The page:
West African Crystalline Retinopathy

From EyeWiki




Disease Entity

West African Crystalline Maculopathy(WACM)

Disease

West African Crystalline Maculopathy is an asymptomatic, asymmetric, bilateral crystalline maculopathy characterized by focal depositions of birefringent yellow green crystals in the fovea. It was first described by David Sarraf et. al. in 2003 among 6 elderly from the Igbo tribe of southeast Nigeria. [1]

Etiology

The etiology remains unknown. Several factors have been postulated, including chloroquine treatment and kola nut intake.

General Pathology

There are many hypotheses regarding the genesis of these crystals, notably that there is a break down of the blood retinal barrier facilitating the entry of innately or environmentally derived crystals.

Primary prevention

There is currently no preventive measure for this disease.

Diagnosis

West African Crystalline Maculopathy is a diagnosis of exclusion, based on the clinical appearance of the foveal crystals in a west African patient.

History

Pertinent points to be considered are the presenting age of the patient, West African origin, and dietary habits with regard to intake of kola nuts. Medical history is important including treatment for malaria and medication history with use of chloroquine, canthaxanthine, tamoxifen and nitrofurantoin. History of prior ocular surgery, retinal detachment or any systemic diseases especially renal disease should also be taken. History regarding pre existing ocular disease especially retinal vascular disease or inflammatory disease is also important.

Physical examination

A thorough ophthalmological examination including ocular surface examination, anterior and posterior segment evaluation should be done. Visual acuity typically remains unaffected. Fundus biomicroscopy reveals clusters of yellow- green crystals in the foveal region. Features of pre existing diseases like those of diabetic retinopathy and retinal vascular occlusions may be present. Additionally, both color vision tests and Humphrey visual field tests remain normal.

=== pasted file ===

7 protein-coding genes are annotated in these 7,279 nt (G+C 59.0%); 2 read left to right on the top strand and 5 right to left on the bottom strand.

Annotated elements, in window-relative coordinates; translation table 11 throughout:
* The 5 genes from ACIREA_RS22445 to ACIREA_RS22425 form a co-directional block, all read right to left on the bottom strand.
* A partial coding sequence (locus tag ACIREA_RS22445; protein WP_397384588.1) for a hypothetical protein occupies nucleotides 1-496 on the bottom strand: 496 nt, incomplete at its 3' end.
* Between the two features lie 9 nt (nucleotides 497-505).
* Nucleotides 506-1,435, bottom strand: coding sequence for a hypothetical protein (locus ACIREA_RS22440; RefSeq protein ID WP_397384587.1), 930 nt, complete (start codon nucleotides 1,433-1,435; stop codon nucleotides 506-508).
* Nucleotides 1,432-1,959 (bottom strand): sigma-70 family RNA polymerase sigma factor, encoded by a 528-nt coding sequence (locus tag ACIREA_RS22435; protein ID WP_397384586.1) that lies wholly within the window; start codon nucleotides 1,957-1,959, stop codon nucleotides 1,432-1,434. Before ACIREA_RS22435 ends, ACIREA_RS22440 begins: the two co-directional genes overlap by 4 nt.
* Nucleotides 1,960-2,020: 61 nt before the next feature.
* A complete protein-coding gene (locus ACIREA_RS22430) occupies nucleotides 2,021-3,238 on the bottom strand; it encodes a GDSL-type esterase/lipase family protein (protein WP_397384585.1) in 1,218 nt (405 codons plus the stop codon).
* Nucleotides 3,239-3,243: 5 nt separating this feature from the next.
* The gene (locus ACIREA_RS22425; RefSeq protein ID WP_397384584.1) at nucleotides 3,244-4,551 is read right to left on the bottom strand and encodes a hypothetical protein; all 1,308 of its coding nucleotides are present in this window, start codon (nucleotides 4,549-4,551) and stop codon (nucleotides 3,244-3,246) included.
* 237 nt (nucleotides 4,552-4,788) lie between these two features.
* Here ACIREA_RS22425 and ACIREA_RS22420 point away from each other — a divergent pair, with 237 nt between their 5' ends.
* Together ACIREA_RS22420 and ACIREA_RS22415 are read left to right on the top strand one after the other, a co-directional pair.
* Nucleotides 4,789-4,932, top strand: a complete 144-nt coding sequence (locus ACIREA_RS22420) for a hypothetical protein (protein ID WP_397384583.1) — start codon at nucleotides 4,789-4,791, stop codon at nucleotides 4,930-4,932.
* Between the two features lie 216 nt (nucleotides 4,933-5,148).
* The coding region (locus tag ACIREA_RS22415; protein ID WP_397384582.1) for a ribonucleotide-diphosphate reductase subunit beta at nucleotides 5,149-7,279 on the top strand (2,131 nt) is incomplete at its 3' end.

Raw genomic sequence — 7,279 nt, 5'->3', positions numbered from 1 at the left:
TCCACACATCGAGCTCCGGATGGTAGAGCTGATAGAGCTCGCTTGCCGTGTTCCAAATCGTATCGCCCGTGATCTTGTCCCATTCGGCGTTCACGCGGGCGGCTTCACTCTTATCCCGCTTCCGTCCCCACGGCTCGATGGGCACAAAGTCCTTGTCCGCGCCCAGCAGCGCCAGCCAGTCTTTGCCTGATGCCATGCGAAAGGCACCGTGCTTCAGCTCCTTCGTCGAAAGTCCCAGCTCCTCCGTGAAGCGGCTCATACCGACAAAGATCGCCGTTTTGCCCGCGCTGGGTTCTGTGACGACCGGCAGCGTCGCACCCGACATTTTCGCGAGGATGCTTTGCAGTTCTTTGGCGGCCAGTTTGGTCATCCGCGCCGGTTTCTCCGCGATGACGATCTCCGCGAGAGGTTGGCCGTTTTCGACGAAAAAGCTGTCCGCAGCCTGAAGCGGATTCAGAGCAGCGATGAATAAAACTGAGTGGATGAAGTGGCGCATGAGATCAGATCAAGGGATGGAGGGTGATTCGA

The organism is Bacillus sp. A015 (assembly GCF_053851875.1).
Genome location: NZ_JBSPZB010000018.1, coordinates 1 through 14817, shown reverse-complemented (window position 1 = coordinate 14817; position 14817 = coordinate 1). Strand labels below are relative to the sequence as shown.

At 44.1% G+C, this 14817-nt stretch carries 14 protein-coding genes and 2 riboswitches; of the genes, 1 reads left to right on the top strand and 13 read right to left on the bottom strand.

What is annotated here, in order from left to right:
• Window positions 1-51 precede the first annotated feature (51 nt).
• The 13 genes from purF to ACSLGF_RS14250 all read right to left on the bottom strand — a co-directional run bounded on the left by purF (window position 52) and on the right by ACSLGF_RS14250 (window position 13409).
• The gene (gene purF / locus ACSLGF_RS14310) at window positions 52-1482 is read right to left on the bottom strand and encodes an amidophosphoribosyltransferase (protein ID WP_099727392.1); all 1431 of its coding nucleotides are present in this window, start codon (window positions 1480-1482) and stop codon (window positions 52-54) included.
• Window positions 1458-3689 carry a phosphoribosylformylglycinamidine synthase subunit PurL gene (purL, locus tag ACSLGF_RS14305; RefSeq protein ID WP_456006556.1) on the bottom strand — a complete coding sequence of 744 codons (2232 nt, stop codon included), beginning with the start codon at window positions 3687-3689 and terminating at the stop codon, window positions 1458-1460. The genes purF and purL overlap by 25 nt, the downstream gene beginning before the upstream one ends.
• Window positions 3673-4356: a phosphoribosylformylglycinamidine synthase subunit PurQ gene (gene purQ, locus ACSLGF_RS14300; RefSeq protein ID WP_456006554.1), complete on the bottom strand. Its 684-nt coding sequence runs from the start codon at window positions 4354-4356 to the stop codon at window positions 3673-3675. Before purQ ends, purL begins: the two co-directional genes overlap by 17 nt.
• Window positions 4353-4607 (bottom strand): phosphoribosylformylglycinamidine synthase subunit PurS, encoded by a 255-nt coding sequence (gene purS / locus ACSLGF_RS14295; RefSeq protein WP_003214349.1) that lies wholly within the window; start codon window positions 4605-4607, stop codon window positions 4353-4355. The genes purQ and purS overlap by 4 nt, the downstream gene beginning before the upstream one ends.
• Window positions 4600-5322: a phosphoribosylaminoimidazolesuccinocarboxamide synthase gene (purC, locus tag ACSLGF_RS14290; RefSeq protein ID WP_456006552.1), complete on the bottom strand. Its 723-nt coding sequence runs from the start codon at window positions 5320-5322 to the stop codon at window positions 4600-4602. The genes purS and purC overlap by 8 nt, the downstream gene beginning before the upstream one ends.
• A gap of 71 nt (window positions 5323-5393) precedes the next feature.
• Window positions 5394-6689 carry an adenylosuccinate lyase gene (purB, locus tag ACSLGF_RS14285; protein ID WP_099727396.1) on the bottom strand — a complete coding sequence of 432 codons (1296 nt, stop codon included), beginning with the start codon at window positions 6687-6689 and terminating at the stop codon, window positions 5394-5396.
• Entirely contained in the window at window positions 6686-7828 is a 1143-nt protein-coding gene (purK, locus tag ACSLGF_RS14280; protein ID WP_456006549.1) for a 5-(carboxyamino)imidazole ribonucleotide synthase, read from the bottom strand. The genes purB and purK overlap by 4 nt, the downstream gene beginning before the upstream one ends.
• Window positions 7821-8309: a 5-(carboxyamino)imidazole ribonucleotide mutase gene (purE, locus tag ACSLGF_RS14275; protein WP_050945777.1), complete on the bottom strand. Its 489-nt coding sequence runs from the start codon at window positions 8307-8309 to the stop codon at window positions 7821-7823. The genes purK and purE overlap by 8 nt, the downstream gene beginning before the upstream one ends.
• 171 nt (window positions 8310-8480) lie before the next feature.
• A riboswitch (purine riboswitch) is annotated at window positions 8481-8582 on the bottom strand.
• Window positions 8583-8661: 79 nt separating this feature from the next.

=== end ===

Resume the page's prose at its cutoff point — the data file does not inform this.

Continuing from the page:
Symptoms

West African Crystalline Maculopathy is usually asymptomatic. A decrease in vision may be observed as a consequence to retinal vascular diseases involving the macula which may be associated with the crystalline maculopathy.

Diagnostic procedures

Optical coherence tomography (OCT) plays a critical role in the diagnosis of WACM. Bilateral asymmetric intra retinal refractile deposits in the foveal region can be appreciated using high resolution OCT. Some studies have localized the crystals to the inner retinal layers while others have localized the crystals to Henle's layer. Cystic fluid in the macular region can be present as a sign of associated diseases. Fundus fluorescein angiography (FFA) is usually unremarkable. Electrophysiological tests are also usually normal.

Differential diagnosis

Differential diagnosis of crystalline maculopathy

Systemic disease -

  • Oxalosis
  • Cystinosis
  • Hyperornithinaemia
  • Sjogren-larson syndrome

Drug induced-

  • Talc
  • Tamoifen
  • Canthaxanthine
  • Nitrofurantoin
  • Methoxyflorone

Ocular pathology-

  • Idiopathic parafoveal telengiectasis
  • Beitti's crystalline dystrophy
  • Calcified macular drusen
  • Chronic retinal detachment

Management

Complications

West african crystalline maculopathy is a unique form of crystalline maculopathy that is asymptomatic and has no sequelae.

Prognosis

The prognosis for this disease is good as it is not known to cause visual impairment.

References

  1. Sarraf D, Ceron O, Rasheed K, Drenser KA, Casey R. West African crystalline maculopathy. Arch Ophthalmol. 2003;121(3):338-342. doi:10.1001/archopht.121.3.338